G20 Bali Leaders’ Declaration

    0
    716

    In News

    •  The G20 summit was recently concluded in Bali, Indonesia.

    More about the news

    • India’s Presidency:
      • Indonesia handed over the G20 presidency to India for the coming year as the Bali summit of the grouping ended with the member states finalising the joint declaration. 
    • Bali Leaders’ Declaration:
      • War in Ukraine:
        • The declaration stated that the war in Ukraine is causing economic difficulties and insecurity worldwide.
        • It also termed the threat of using nuclear weapons in the war as “inadmissible”.
        • Most members strongly condemned the war in Ukraine and stressed it is causing immense human suffering and exacerbating existing fragilities in the global economy – 
          • Constraining growth, 
          • Increasing inflation, 
          • Disrupting supply chains, 
          • Heightening energy and food security and 
          • Elevating financial stability risks, said the declaration
      • Threats to security:
        • The G20 declaration also called upon the international community to “step up” efforts to counter 
          • Money laundering, 
          • Terrorism financing and 
          • Proliferation financing 
          • The declaration also urged the Financial Action Task Force (FATF) and FATF Style Regional Bodies to “lead global action” to respond to these threats.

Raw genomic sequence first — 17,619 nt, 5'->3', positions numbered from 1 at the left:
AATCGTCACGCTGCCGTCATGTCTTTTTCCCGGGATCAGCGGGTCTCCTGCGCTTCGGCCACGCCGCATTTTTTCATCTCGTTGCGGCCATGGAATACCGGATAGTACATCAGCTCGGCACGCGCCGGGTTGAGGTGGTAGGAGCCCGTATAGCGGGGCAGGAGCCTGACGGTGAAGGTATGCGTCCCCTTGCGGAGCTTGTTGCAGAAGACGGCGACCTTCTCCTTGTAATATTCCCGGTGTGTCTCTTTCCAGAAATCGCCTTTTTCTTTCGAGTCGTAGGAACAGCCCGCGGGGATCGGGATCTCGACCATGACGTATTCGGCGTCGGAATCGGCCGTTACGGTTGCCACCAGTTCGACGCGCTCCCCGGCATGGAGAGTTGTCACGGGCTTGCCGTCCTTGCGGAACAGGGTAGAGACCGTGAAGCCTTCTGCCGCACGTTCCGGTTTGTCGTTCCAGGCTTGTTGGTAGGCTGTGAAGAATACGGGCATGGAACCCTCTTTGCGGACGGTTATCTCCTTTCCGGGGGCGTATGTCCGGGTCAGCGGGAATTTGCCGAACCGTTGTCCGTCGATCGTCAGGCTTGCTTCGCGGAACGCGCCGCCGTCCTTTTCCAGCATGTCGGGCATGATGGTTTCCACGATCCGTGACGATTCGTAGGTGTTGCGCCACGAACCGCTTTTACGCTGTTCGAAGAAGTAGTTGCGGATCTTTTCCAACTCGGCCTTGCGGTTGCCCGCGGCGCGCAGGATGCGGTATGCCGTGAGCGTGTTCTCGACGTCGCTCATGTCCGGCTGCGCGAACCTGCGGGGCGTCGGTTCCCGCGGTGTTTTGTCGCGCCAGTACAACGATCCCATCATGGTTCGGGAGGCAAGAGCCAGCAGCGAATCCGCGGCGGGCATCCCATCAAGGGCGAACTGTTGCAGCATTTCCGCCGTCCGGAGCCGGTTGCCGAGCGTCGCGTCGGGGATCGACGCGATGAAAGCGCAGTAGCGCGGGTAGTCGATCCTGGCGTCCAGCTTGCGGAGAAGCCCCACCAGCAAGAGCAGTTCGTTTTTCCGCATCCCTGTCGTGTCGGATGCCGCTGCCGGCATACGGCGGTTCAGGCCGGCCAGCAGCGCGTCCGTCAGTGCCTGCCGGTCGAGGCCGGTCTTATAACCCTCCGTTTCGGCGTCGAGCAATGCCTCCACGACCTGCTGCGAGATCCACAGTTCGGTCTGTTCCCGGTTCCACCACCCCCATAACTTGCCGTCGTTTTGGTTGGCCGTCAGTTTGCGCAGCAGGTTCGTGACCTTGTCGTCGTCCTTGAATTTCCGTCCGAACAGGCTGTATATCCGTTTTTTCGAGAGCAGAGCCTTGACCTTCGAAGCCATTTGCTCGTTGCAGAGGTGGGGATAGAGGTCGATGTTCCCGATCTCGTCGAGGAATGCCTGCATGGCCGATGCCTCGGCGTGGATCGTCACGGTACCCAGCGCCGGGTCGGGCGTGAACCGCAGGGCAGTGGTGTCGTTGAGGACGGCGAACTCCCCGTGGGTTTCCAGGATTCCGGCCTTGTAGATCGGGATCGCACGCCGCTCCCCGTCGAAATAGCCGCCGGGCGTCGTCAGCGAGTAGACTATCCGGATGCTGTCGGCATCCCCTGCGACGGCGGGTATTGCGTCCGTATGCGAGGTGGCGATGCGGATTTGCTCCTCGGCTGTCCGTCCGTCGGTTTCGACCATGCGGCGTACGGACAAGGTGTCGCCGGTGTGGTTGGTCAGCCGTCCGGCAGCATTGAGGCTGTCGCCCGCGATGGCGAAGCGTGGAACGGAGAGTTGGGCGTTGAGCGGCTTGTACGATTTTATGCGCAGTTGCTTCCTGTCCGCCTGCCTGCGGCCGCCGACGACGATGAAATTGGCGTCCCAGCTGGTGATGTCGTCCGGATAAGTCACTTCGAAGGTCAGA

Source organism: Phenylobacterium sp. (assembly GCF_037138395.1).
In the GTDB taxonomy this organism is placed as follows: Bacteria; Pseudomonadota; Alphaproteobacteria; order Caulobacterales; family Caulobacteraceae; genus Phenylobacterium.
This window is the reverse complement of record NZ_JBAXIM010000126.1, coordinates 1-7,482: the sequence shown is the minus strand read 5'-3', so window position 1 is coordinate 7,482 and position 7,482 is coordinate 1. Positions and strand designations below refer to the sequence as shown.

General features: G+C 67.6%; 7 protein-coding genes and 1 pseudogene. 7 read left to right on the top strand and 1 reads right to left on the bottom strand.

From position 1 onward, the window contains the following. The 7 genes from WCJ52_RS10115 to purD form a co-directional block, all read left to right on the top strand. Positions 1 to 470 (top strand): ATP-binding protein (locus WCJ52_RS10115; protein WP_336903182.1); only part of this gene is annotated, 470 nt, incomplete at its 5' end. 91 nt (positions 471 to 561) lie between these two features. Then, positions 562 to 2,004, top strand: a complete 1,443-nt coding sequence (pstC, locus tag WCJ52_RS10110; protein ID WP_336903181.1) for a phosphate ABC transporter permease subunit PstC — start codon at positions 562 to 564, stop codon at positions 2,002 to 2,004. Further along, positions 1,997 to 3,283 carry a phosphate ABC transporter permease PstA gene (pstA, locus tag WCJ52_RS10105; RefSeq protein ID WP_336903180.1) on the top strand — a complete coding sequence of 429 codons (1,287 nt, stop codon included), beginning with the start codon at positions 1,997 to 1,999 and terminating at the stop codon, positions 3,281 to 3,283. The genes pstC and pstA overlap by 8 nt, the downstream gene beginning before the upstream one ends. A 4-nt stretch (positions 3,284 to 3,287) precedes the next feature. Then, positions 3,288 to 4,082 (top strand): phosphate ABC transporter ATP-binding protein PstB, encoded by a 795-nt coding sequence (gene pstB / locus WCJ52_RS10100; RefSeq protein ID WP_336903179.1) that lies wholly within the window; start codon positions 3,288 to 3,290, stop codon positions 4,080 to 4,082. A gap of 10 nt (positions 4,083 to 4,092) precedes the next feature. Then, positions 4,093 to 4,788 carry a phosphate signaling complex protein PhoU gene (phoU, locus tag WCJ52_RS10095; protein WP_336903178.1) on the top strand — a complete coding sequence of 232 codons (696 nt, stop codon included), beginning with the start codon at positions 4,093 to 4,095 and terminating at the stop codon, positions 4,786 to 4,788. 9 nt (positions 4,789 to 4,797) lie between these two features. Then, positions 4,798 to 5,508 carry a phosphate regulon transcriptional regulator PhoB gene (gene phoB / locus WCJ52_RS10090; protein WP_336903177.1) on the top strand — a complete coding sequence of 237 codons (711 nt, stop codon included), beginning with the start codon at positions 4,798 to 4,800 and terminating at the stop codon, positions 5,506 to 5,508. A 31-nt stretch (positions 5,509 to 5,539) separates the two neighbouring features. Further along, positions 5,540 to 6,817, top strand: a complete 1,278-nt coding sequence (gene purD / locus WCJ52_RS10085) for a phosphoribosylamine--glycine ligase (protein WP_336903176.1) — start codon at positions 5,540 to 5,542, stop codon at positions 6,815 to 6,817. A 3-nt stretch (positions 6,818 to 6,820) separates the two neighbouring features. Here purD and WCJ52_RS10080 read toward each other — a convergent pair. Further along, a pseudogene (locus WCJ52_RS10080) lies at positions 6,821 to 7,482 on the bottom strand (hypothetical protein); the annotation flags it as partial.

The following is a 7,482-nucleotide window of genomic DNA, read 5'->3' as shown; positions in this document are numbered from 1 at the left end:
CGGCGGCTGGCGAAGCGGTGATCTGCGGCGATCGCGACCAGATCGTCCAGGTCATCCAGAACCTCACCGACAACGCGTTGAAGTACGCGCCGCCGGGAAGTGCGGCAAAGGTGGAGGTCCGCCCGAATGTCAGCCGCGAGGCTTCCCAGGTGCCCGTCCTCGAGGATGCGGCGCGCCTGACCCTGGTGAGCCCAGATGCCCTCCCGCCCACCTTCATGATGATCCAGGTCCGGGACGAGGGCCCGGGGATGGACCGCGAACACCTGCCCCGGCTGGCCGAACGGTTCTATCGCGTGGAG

• Multilateral Trading System (MTS):
      • The leaders also said the “rules-based, non-discriminatory, free, fair, open, inclusive, equitable, sustainable and transparent multilateral trading system (MTS) with the WTO [World Trade Organisation] at its core, is indispensable” to advancing inclusive growth among the member states.
    • Background of the declaration:
      • U.S. President Joe Biden chaired an emergency meeting of the western bloc in Bali after a missile from the Ukrainian battlefield landed in Przewodow in eastern Poland near the Polish border with Ukraine. 
      • NATO countries called for an emergency meeting to determine who exactly fired the missile.

    Know about G20

    • Origin:
      • The G20 was formed in 1999 in the backdrop of the financial crisis of the late 1990s that hit East Asia and Southeast Asia in particular. 
      • Its aim was to secure global financial stability by involving middle-income countries. 
      • As stated by the official G20 Website: 
        • “On the advice of the G7 Finance Ministers, the G20 Finance Ministers and Central Bank Governors began holding meetings to discuss the response to the global financial crisis that occurred,” 
    • Objectives:
      • Policy coordination between its members in order to achieve global economic stability, sustainable growth;
      • To promote financial regulations that reduce risks and prevent future financial crises; and
      • To create a new international financial architecture.
    • Members & guests: 
      • Members: 
        • Argentina, Australia, Brazil, Canada, China, France, Germany, Japan, India, Indonesia, Italy, Mexico, Russia, South Africa, Saudi Arabia, South Korea, Turkey, the United Kingdom, the United States, and the European Union. 
        • Spain is also invited as a permanent guest.
      • Others: 
        • Each year, the Presidency invites guest countries, which take full part in the G20 exercise. Several international and regional organizations also participate, granting the forum an even broader representation.